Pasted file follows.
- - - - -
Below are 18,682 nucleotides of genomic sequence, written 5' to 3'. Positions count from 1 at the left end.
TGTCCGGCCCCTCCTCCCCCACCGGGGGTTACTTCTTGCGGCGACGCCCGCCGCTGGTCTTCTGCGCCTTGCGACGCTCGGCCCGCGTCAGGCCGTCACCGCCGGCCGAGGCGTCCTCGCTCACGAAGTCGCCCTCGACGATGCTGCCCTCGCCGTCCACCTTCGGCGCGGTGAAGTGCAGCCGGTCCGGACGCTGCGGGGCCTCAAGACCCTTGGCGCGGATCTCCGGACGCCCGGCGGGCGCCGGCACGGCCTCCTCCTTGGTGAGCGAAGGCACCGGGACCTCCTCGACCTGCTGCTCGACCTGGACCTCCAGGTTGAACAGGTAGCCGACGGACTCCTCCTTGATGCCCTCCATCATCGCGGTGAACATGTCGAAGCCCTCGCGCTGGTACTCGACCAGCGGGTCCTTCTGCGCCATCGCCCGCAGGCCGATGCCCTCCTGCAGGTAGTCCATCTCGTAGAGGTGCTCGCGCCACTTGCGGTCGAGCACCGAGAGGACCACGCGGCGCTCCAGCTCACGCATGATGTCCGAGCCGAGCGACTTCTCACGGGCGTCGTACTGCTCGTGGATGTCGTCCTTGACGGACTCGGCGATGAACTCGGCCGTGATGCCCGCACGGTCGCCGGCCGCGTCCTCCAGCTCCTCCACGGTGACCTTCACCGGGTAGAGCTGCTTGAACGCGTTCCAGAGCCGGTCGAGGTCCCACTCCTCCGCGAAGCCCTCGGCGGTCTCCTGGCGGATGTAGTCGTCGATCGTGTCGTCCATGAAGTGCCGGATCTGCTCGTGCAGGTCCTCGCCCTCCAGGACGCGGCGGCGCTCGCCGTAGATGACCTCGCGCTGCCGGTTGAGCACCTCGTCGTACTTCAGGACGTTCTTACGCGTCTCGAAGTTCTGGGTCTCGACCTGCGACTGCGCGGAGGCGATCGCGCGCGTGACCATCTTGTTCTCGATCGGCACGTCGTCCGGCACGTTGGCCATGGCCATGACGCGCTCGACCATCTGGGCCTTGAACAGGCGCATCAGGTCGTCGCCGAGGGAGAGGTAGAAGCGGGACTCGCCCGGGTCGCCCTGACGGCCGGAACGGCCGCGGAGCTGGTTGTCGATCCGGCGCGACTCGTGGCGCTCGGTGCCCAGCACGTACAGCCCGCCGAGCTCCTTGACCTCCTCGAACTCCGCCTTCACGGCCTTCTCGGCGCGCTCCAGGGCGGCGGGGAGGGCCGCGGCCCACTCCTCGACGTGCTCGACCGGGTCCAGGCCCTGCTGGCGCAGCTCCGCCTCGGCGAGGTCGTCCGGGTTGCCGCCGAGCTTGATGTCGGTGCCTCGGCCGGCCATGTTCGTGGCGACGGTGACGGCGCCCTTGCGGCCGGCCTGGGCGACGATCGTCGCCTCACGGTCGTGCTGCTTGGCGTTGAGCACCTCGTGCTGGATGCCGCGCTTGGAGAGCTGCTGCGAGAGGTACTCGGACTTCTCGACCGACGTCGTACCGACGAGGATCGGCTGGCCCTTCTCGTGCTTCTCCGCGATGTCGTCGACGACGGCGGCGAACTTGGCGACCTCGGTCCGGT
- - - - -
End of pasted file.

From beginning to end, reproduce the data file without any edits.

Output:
Below are 18,682 nucleotides of genomic sequence, written 5' to 3'. Positions count from 1 at the left end.
TGTCCGGCCCCTCCTCCCCCACCGGGGGTTACTTCTTGCGGCGACGCCCGCCGCTGGTCTTCTGCGCCTTGCGACGCTCGGCCCGCGTCAGGCCGTCACCGCCGGCCGAGGCGTCCTCGCTCACGAAGTCGCCCTCGACGATGCTGCCCTCGCCGTCCACCTTCGGCGCGGTGAAGTGCAGCCGGTCCGGACGCTGCGGGGCCTCAAGACCCTTGGCGCGGATCTCCGGACGCCCGGCGGGCGCCGGCACGGCCTCCTCCTTGGTGAGCGAAGGCACCGGGACCTCCTCGACCTGCTGCTCGACCTGGACCTCCAGGTTGAACAGGTAGCCGACGGACTCCTCCTTGATGCCCTCCATCATCGCGGTGAACATGTCGAAGCCCTCGCGCTGGTACTCGACCAGCGGGTCCTTCTGCGCCATCGCCCGCAGGCCGATGCCCTCCTGCAGGTAGTCCATCTCGTAGAGGTGCTCGCGCCACTTGCGGTCGAGCACCGAGAGGACCACGCGGCGCTCCAGCTCACGCATGATGTCCGAGCCGAGCGACTTCTCACGGGCGTCGTACTGCTCGTGGATGTCGTCCTTGACGGACTCGGCGATGAACTCGGCCGTGATGCCCGCACGGTCGCCGGCCGCGTCCTCCAGCTCCTCCACGGTGACCTTCACCGGGTAGAGCTGCTTGAACGCGTTCCAGAGCCGGTCGAGGTCCCACTCCTCCGCGAAGCCCTCGGCGGTCTCCTGGCGGATGTAGTCGTCGATCGTGTCGTCCATGAAGTGCCGGATCTGCTCGTGCAGGTCCTCGCCCTCCAGGACGCGGCGGCGCTCGCCGTAGATGACCTCGCGCTGCCGGTTGAGCACCTCGTCGTACTTCAGGACGTTCTTACGCGTCTCGAAGTTCTGGGTCTCGACCTGCGACTGCGCGGAGGCGATCGCGCGCGTGACCATCTTGTTCTCGATCGGCACGTCGTCCGGCACGTTGGCCATGGCCATGACGCGCTCGACCATCTGGGCCTTGAACAGGCGCATCAGGTCGTCGCCGAGGGAGAGGTAGAAGCGGGACTCGCCCGGGTCGCCCTGACGGCCGGAACGGCCGCGGAGCTGGTTGTCGATCCGGCGCGACTCGTGGCGCTCGGTGCCCAGCACGTACAGCCCGCCGAGCTCCTTGACCTCCTCGAACTCCGCCTTCACGGCCTTCTCGGCGCGCTCCAGGGCGGCGGGGAGGGCCGCGGCCCACTCCTCGACGTGCTCGACCGGGTCCAGGCCCTGCTGGCGCAGCTCCGCCTCGGCGAGGTCGTCCGGGTTGCCGCCGAGCTTGATGTCGGTGCCTCGGCCGGCCATGTTCGTGGCGACGGTGACGGCGCCCTTGCGGCCGGCCTGGGCGACGATCGTCGCCTCACGGTCGTGCTGCTTGGCGTTGAGCACCTCGTGCTGGATGCCGCGCTTGGAGAGCTGCTGCGAGAGGTACTCGGACTTCTCGACCGACGTCGTACCGACGAGGATCGGCTGGCCCTTCTCGTGCTTCTCCGCGATGTCGTCGACGACGGCGGCGAACTTGGCGACCTCGGTCCGGT